Updated: May 15, 2024

When to Make a Lump Sum Mortgage Payment

If your financial inventory shows you've got the basics covered, then consider using your financial windfall to make a lump sum mortgage payment.
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We've heard from a reader who'd like some investment advice -- specifically, on whether he should use a recent inheritance of $30,000 to pay down his mortgage loan.

This person has a 15-year mortgage with a balance of $200,000, at a 5 fixed interest rate.

If you also have a lump sum of cash to pay your mortgage, read on so you know what you should consider, before making the decision to liquidate your hard-earned money.

What does your money situation look like?

Before you think about using a financial windfall of any kind for investments, it's a good time to take an inventory of your personal money situation and make sure you've already got all the financial essentials covered.

Is your budget for emergencies flush?

You must have an established emergency fund where you set aside money for unexpected expenses.

A major car breakdown will not be in most common budgets, but they are pretty common occurrences.

Similarly, we don’t plan or budget for out-of-town travel to family funerals, or minor medical emergencies, or natural disasters, but they do happen.

Is your retirement fund on track?

Your employer's tax-free retirement savings plan is a priority.

If your budget allows, you should max out your contributions, including a 401(k) (if your employer offers it), so you can receive for the company's matching funds (free money!).

Also, be sure to fund to the max the health savings account provided at work.

How much credit card debt do you have?

Credit card debt is the most expensive, so pay down credit accounts and aim at maintaining a maximum 30 percent credit utilization ratio.

In other words, keep your card balances at 30 percent of the total credit limit.

If your total credit line is $10,000, owe no more than $3,000 (and spread the same ratio over multiple accounts).

Auto loans and other personal financings can be expensive, too.

Those big ticket purchases should made in cash if you've got it.

Paying down a current  mortgage

If your financial inventory shows you've got the basics covered, then consider using your financial windfall to pay down your mortgage.

As long as you don't have any complications like mortgage prepayment penalties, you will shorten your loan term and reduce your total interest expense substantially by making an additional big principal payment.

Making an added $30,000 payment will not recast your scheduled monthly payments (meaning, they will stay the same as you've been paying).

But more of each of those ensuing payments will be going towards the principal balance on the loan.

And so, because of that lump sum payment, your loan payoff will advance by years.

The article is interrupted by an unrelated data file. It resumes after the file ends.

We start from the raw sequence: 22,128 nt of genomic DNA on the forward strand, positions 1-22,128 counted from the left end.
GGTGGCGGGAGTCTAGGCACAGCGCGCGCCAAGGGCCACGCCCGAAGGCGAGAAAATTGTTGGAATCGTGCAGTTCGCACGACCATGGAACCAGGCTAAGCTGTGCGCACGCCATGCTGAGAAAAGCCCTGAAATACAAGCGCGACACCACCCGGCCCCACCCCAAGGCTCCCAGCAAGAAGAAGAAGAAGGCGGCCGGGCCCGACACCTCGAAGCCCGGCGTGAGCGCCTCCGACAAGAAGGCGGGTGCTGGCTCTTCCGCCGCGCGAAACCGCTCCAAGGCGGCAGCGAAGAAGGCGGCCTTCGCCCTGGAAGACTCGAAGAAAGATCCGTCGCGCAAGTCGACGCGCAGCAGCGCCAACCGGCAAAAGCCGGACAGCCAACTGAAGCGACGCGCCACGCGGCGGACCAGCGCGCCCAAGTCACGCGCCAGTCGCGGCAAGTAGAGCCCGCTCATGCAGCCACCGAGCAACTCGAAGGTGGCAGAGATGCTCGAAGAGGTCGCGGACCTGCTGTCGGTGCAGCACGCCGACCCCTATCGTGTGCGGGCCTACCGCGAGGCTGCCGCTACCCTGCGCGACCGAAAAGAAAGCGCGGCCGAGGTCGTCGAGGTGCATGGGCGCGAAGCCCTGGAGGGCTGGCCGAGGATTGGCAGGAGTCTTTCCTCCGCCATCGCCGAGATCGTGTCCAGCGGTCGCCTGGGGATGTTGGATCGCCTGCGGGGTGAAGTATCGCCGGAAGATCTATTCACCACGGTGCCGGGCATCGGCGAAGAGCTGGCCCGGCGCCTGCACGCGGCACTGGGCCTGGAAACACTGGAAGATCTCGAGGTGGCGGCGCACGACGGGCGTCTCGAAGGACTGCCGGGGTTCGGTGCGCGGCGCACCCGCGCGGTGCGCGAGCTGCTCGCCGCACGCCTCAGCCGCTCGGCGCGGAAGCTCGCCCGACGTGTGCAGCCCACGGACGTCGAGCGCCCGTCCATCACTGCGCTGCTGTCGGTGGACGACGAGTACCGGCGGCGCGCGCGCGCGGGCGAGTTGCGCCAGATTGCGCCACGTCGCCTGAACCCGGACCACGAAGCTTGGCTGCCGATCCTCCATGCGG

Considering this was only a 15-year mortgage to begin with, you could be cutting your loan term in half.

Paying down the mortgage vs. Other investments

So how does this compare to other possible investments for our reader's $30,000?

His mortgage interest rate is 5 percent -- by using the lump sum to pay his mortgage, he'd be earning about four more points than if he were to dump that $30,000 into a bank's savings account (currently, UFB Direct is offering 1.25 percent interest on their savings accounts).

The choice to whittle down his mortgage with that lump sum is also safer than the stock market.

On the other hand, if our reader wanted to use that money to invest in something else, he could still pay down the mortgage by making smaller additional principal payments each month instead of writing that one big $30,000 check now.

Adding $300 per month in principal prepayment will get him to about the same place as that $30,000 check, and allow a similar way to pay down the mortgage.

Why refinancing should also be considered

There is another mortgage payoff option for the $30,000 investment.

If your plans are settled and you and your family expect to remain in your home for several years, you should consider refinancing into a new mortgage loan (that is, again, if there's no prepayment penalty on the current loan).

If you qualify for the best rates currently being quoted (see below), you'll likely reduce the interest you'll pay in the long run if you stay with a 15-year loan.

More importantly, if you didn't have the 20 percent to put down on your original loan and you've been paying mortgage insurance (PMI), this could be the opportunity to free yourself from that expense.

If you've made more than $10,000 in payments against the loan principal -- or if the home has gained $10,000 or more in proven market value -- you can combine that with your $30,000 for a 20 percent down payment. No more PMI!

When weighing whether to refinance, calculate how many months of lower payments it will take to recoup the closing costs of the new mortgage.

Closing costs can amount to $2,000 on each $100,000 financed.

Again, you have to plan to be in the house for a while for refinancing to make sense. So, the number of months it takes to recoup closing costs is a key calculation to do with the refinancing calculator.

Final thoughts

Remember, true savings come from reduced interest expense, not lower monthly mortgage payments.

If you get a lower interest rate but extend the mortgage term, you can wind up spending more in interest in the long run.

Substituting a mortgage that has 10 years remaining with a 30-year mortgage will result in higher interest expense over the life of the new loan.

You need to make sure you're in a solid place financially, first, before you decide to invest that money into a lump sum mortgage payment.

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